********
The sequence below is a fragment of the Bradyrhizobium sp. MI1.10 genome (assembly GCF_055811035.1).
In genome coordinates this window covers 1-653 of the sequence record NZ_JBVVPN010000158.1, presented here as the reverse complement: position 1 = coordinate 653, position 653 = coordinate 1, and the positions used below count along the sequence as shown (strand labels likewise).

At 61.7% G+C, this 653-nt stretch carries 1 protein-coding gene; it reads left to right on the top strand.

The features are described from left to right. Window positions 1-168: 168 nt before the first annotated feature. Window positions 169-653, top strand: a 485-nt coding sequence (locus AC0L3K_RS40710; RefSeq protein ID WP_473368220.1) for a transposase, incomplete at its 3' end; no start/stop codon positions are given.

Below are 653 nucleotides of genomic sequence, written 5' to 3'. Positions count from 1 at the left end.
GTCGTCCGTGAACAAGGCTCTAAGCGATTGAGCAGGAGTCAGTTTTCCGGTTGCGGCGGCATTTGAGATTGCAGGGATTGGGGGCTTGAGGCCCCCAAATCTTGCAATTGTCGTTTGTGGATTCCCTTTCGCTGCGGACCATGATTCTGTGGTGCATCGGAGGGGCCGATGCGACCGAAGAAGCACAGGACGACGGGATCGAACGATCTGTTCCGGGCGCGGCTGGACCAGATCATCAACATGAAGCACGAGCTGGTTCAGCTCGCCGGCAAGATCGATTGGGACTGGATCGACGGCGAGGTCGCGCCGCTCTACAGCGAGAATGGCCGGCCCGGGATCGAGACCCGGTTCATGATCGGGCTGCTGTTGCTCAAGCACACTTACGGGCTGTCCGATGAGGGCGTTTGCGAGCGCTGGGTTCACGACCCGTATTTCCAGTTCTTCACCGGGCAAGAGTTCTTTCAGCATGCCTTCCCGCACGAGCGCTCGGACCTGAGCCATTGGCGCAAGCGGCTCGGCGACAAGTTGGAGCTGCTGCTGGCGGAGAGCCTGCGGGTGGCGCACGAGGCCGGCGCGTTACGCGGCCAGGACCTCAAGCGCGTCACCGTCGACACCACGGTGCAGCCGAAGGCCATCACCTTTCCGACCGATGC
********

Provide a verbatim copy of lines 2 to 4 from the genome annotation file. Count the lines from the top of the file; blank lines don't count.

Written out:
In genome coordinates this window covers 1-653 of the sequence record NZ_JBVVPN010000158.1, presented here as the reverse complement: position 1 = coordinate 653, position 653 = coordinate 1, and the positions used below count along the sequence as shown (strand labels likewise).

At 61.7% G+C, this 653-nt stretch carries 1 protein-coding gene; it reads left to right on the top strand.

The features are described from left to right. Window positions 1-168: 168 nt before the first annotated feature. Window positions 169-653, top strand: a 485-nt coding sequence (locus AC0L3K_RS40710; RefSeq protein ID WP_473368220.1) for a transposase, incomplete at its 3' end; no start/stop codon positions are given.